Road To Civil War

By Taylor & Chris

Civil War reanactment

Fugitive Slave Law of 1850

> Mandated that states to which escaped slaves fled were obligated to return them to their masters upon their discovery and subjected persons who helped runaway slaves to criminal sanctions.

> Allowed for the capture and return of runaway slaves within the territory of the United States. Enacted by Congress in 1793, the first Fugitive Slave Act authorized local governments to seize and return escaped slaves to their owners and imposed penalties on anyone who aided in their flight.

> This was devastating to free blacks living in the North, but the Southerners believed that the Compromise met its goals in stopping the south from seceding from the Union, at least temporarily.

Uncle Tom's Cabin- 1852

> Uncle toms cabin is an anti- slavery book published march 20, 1852 by Harriet Beecher Stowe

> the significance of this book is that it helped lay the groundwork for the civil war.

> It woke up a lot of people to the horrors of slavery, especially up north where it was not seen anymore. Southerners tried to dismiss Harriet Beecher Stowe saying shed never been on a plantation. She put out a second book called A Key To Uncle Tom's Cabin which had actual testimony about slavery by eye witnesses of slavery.> Abraham Lincoln greeted Harriet Beecher Stowe in 1862 by saying "So you're the little woman who wrote the book that started this great war."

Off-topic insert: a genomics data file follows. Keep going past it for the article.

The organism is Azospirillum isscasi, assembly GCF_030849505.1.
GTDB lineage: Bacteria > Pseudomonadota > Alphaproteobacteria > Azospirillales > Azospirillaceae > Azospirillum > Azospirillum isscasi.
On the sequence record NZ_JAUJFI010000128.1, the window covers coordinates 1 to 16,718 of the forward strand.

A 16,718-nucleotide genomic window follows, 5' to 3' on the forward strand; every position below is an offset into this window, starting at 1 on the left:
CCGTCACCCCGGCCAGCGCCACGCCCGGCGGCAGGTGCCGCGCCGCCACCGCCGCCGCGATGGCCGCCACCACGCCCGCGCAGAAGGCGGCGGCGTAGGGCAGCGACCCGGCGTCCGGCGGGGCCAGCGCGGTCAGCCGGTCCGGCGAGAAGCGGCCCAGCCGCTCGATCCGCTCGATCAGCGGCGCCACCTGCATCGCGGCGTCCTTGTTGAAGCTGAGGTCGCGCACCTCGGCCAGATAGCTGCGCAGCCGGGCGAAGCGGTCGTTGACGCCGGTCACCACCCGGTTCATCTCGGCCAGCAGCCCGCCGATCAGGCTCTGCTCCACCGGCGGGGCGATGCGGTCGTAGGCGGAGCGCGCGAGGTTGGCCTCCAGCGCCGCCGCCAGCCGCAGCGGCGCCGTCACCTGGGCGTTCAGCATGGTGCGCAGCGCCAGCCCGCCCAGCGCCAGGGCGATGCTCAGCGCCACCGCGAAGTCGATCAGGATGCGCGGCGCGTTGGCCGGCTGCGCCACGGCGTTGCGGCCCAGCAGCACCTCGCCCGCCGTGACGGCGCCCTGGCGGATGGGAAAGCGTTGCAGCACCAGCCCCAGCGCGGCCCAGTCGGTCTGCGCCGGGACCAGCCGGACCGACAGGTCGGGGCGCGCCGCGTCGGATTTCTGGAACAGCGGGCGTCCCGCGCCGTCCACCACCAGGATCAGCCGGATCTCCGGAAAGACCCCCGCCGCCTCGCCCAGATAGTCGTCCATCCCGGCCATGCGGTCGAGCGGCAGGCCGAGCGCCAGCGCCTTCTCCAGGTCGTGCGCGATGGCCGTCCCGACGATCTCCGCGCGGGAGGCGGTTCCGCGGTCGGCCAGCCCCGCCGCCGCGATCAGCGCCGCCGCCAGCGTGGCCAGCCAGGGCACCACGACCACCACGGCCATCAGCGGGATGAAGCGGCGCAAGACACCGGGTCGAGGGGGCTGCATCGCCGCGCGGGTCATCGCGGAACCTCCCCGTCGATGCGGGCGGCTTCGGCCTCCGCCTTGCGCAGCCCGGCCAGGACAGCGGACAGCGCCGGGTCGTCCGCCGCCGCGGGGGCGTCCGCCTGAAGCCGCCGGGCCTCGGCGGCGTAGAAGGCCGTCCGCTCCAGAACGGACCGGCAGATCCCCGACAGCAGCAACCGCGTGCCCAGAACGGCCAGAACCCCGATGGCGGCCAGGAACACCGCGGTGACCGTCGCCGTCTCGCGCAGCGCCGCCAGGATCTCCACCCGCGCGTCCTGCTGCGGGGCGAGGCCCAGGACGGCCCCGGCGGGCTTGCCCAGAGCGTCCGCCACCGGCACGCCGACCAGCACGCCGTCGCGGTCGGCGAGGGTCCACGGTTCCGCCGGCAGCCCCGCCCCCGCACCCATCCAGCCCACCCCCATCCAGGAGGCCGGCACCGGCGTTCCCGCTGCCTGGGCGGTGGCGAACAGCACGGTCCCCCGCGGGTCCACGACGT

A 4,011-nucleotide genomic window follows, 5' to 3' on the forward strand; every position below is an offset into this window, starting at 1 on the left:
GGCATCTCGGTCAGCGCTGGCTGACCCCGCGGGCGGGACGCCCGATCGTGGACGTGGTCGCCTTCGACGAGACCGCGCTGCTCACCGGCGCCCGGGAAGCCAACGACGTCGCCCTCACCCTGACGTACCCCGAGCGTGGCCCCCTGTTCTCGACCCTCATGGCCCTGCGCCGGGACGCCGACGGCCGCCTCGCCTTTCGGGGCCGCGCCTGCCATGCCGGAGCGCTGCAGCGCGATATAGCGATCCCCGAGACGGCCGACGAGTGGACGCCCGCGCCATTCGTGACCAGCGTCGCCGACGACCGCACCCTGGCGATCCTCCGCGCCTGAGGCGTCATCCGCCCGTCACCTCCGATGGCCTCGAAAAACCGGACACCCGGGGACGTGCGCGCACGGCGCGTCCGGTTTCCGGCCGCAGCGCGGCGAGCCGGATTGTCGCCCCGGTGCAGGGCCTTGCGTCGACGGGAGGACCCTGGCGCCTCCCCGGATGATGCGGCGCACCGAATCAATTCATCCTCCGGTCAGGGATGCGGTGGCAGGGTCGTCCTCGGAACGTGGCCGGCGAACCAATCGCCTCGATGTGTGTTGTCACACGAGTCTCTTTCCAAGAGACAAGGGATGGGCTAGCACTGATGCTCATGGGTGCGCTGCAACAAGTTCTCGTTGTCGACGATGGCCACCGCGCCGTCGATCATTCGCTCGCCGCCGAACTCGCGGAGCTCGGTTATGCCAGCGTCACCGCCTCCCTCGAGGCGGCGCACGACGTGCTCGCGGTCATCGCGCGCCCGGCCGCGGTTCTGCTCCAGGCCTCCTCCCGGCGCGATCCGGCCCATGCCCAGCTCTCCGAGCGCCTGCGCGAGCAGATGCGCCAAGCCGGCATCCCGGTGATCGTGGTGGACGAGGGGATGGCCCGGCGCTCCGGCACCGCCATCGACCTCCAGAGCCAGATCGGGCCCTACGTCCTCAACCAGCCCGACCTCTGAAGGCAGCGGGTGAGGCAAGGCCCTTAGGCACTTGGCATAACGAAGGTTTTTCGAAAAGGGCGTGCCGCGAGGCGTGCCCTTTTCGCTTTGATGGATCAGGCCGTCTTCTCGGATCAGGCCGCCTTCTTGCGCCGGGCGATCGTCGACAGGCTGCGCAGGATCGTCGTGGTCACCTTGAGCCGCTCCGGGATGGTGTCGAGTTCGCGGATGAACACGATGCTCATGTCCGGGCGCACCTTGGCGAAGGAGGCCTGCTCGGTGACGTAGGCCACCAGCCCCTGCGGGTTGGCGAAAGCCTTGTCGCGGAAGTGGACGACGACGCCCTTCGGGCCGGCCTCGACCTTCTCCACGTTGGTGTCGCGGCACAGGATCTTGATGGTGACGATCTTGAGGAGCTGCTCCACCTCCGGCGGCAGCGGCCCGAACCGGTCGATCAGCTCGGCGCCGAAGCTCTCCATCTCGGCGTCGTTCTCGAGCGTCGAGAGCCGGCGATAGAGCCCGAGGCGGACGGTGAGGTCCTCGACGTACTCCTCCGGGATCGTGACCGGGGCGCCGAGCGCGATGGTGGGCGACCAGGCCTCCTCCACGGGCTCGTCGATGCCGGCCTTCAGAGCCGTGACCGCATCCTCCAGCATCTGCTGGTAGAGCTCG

> The strength of Uncle Tom's Cabin is its ability to illustrate slavery's effect on families, and to help readers empathize with enslaved characters. Stowe's characters freely debated the causes of slavery, the Fugitive Slave Law, the future of freed people, what an individual could do, and racism. Writing in the 1950s, poet Langston Hughes called the book a "moral battle cry for freedom."

Kansas & Nebraska Act- 1854

> The act of Congress in 1854 annulling the Missouri Compromise, providing for the organization of the territories of Kansas and Nebraska, and permitting these territories self-determination on the question of slavery.

> Created the territories of Kansas and Nebraska, opening new lands for settlement, and had the effect of repealing the Missouri Compromise of 1820 by allowing white male settlers in those territories to determine through popular sovereignty whether they would allow slavery within each territory.

> It repealed the Missouri Compromise of 1820. It applied the principle of popular sovereignty to the territories. It permitted the expansion of slavery beyond the Southern states. It also sparked the formation of the Republican party. This Act would be one of the causes of the Bleeding Kansas and the Civil War.

Dred Scott Decision- 1857

> A Missouri slave sued for his freedom, claiming that his four year stay in the northern portion of the Louisiana territory made free land by the Missouri compromise had made him a free man. the U.S supreme court decided he couldn't sue in federal court because he was property, not a citizen.